it's pride weekend, saturday night, and Ashley MacIsaac takes the stage in the middle of Church Street. The featured performer of the evening puts his shoulder into a traditional Cape Breton fiddle tune, one of his "songs from home," as he calls them, before his bass player, drummer, keyboardist and DJ walk on.For 27 minutes, the thousands fanning out from all sides of the stage are treated to a mixture of trad, bad, jazz and hiphop, a fusion of musical styles interspersed with MacIsaac's asides. "I don't know if you've got the spliff," he intones over one number, exhorting the audience to light up. They comply, filling the air with a sweet aroma.
In his music and his asides, the fiddler fatale regales us with stories of nearby sexual landmarks with which many are familiar -- notably the pool at the Club Toronto gay bathhouse.
It's a moment of coming together: if my dear departed dad were here, he might be puzzled by the pot and the sex talk, but he'd really get into the tunes, the way he did when he played the records of Winston Scottie Fitzgerald, the Cape Breton icon who's a major MacIsaac influence.
But at 10:17 pm, everything comes to a shocking end. As MacIsaac stands with his back to the crowd, facing the drummer, an over-exuberant spectator wearing black pants and no shirt bounds onto the stage and puts his arms around MacIsaac, who lashes out with arms and boots, violently forcing the unwanted visitor off the stage.
His orange-tinted glasses now askew, showing the rage in his eyes, the star of the evening returns to the microphone to say a miffed "good night" before departing stage left. Show's over.
If only John Allan Cameron were here, I ponder. The kilted Cape Bretoner is not as well known now as he was when he opened for Anne Murray and played fiddle music on guitar at the Grand Ole Opry. But he and MacIsaac were the bookends of Celtic when they performed at the Horseshoe a few weeks back.
As a pair, they're as novel as MacIsaac is solo, because they're so much alike and so different at the same time. It's not just a difference of age, but of style and propriety and what they're able to get away with.
This Canada Day weekend I'll be in Newfoundland, where I first heard John Allan at my Aunt Eliza's house and where Ashley is an inspiration, someone who has the courage to offend the Down East sexual prissiness and live to tell the tale.
At the Horseshoe, there are some catcalls -- "Where's your dress?" -- directed either at the gay MacIsaac or the unkilted Cameron. But on goes the show.
The Cape Breton Allstars, as they call themselves, have drawn an audience of mostly young Down Easters who've come to see MacIsaac. But they know Cameron standards like Lord Of The Dance from the family vinyl collection, and sing along. When they dance along to MacIsaac's frenetic fiddling, the floor near the stage becomes more mosh pit than hoedown.
Cameron is the evening's emcee, keeping his cool as MacIsaac lurches unpredictably from one reel to the next. The only time he looks edgy is when a guy from the audience climbs onstage to sing Farewell To Nova Scotia, accompanying his performance with a wild chicken dance that knocks over the mike stand.
But even here among the Down Easters at the Horseshoe, MacIsaac feels it's OK to ask, apropos of nothing, "Did anyone see that gay video with Matthew?" Uh?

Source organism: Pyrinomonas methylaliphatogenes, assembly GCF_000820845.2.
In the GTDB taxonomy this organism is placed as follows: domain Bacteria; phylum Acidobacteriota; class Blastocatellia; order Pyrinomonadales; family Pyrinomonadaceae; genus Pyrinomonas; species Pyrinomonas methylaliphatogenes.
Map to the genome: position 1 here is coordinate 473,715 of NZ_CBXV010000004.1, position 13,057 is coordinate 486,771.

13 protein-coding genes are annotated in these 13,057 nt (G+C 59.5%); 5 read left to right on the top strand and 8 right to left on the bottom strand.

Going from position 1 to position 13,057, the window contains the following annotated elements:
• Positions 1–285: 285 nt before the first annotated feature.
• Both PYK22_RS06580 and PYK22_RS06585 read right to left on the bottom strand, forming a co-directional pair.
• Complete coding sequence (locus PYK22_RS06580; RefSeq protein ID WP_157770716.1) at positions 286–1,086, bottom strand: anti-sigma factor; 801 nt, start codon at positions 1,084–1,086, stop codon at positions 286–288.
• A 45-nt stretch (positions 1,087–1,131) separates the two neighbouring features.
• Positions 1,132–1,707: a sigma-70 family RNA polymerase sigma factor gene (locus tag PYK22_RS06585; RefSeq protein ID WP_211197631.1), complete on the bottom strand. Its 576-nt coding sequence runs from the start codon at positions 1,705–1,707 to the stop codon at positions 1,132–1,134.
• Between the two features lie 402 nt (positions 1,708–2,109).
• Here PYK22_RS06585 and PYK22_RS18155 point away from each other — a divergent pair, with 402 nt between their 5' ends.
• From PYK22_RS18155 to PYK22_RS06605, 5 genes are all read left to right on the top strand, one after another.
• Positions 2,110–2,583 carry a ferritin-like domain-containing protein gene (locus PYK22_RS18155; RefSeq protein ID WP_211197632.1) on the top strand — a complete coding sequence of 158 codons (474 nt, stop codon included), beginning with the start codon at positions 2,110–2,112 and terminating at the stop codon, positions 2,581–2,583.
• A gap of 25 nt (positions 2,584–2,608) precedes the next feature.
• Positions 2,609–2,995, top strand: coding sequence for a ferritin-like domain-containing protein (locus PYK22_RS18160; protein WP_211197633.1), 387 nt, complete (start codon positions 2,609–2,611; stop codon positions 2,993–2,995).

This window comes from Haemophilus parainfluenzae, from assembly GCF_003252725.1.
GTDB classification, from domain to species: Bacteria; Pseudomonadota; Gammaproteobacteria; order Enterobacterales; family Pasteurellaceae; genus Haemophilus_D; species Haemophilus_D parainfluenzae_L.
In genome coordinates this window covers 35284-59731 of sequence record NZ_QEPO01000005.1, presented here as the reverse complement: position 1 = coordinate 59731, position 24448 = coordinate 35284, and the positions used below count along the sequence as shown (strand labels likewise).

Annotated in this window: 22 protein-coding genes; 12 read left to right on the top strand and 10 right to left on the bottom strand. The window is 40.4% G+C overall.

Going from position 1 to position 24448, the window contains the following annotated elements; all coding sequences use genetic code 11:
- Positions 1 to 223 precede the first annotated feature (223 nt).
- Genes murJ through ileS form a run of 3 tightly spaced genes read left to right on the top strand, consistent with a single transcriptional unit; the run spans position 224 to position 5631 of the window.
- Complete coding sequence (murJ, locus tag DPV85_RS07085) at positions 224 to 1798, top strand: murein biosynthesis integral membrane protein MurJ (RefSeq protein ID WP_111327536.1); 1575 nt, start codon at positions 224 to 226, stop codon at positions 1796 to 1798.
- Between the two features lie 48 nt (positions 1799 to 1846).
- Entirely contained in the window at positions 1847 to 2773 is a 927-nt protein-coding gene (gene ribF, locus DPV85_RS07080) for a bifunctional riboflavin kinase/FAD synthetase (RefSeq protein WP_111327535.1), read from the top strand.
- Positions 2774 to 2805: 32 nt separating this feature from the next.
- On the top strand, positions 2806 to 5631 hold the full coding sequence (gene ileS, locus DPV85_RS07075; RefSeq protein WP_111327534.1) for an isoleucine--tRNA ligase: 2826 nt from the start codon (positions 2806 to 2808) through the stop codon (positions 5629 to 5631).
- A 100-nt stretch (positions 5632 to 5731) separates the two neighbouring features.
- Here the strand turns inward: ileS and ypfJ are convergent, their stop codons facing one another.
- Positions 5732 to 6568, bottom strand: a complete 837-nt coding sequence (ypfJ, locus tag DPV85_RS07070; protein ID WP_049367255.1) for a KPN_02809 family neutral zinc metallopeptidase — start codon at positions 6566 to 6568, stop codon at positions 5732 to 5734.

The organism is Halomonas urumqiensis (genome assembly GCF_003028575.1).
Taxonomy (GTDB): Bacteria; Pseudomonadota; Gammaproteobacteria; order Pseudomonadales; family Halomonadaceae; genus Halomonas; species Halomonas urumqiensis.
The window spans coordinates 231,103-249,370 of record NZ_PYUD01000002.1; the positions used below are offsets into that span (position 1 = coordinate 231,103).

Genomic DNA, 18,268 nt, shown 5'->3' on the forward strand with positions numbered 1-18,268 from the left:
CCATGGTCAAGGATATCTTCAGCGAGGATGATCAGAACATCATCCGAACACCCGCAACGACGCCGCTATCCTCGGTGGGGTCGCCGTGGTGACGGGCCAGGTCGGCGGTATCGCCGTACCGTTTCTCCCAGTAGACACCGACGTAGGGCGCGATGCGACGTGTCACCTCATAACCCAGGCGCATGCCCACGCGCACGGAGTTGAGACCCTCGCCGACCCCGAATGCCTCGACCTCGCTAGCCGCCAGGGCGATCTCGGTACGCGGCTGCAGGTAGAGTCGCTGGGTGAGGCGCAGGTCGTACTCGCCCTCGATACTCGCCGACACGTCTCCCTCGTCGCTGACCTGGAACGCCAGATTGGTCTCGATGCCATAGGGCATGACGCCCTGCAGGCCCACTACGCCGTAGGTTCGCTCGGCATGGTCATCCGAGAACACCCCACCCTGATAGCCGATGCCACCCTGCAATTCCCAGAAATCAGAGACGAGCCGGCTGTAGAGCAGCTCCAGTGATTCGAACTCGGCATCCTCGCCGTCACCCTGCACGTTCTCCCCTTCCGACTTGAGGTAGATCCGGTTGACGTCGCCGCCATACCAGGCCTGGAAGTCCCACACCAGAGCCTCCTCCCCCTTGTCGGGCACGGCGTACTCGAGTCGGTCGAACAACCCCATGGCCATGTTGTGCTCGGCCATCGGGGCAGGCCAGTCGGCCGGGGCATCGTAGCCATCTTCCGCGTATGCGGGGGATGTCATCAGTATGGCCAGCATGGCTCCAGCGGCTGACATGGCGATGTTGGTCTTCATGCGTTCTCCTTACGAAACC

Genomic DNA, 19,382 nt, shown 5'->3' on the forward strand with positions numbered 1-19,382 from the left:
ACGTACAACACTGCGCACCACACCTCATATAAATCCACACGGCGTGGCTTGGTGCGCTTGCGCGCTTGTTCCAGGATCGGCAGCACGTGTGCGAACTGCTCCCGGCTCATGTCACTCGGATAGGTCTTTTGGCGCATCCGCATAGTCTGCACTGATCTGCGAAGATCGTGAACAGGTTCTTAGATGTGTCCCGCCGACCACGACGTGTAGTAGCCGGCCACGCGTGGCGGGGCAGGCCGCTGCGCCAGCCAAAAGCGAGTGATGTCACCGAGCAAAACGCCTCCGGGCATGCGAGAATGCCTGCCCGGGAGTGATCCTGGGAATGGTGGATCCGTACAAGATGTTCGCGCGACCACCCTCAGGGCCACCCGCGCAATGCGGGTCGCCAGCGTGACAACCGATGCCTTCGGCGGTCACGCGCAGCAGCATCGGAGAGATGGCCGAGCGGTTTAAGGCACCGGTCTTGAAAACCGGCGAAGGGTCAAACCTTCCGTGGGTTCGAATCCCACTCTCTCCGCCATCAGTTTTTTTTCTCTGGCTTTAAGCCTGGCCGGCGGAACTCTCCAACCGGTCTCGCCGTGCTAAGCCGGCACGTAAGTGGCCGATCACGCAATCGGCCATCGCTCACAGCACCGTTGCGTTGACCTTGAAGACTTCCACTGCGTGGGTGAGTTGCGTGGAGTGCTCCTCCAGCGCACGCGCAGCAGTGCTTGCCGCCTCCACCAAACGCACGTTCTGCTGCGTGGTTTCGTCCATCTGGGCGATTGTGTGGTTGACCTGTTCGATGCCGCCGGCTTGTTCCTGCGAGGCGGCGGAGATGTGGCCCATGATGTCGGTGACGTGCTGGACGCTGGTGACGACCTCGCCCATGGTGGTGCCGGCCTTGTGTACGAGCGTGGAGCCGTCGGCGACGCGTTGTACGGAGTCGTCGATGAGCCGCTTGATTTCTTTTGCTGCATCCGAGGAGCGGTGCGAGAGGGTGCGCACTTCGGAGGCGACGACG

Intrigued by this unlikely duo, I pay a visit to Cameron at his home in Pickering, an unlikely suburban address for someone who's made a career out of singing about the Mira River and other bucolic Cape Breton spots.
Over coffee and freshly baked scones served by his wife, Angela, Cameron speaks of his respect for MacIsaac, whom he credits for the surge in the popularity of Cape Breton music.
Don't some of his more trad fans look a little askance at his playing with the Jimi Hendrix of the fiddle?
"There might be a small amount of people who might be mad at me, but I don't care, because I think Ashley is a very talented individual," says Cameron, who recalls that he's taken other risks with the East Coast audience, once daring to sing the Shel Silverstein song The Three-Legged Man in Fredericton.
The closest call he had while playing with MacIsaac, he says, was a couple of years ago at the Gaelic College in Cape Breton.
"Ashley was hosting the evening, and the audience was on edge. He was having some stuff he shouldn't be having. But he did rather well, and by the end of it, when the two of us sat down and played, the audience was relieved. He was playing his traditional stuff and not saying things that were spacey."
But there's regret in Cameron's voice, too, about the chances MacIsaac has had that he himself didn't have back in the 70s. "Sometimes I wish I was on the road with him for his first year, just to be an influence."
For his part, MacIsaac plays down Cameron's father-figure status although he acknowledges the musical inspiration. "I got to listen to (the album) Here Comes John Allan because my parents had that record. The picture inspired me in a musical way, seeing that here was some man in a kilt from Cape Breton."
MacIsaac says Cameron is one of the few guitarists who can accompany a fiddler. "In a very free musical experience, whether that be the Horseshoe or anybody's kitchen or bathroom, then you let the music call how the event is going to take place. There didn't need to be any rehearsing for John Allan to go up and do that show."
There will probably be more gigs, and the antics that go with them. "Ashley will be Ashley," Cameron says.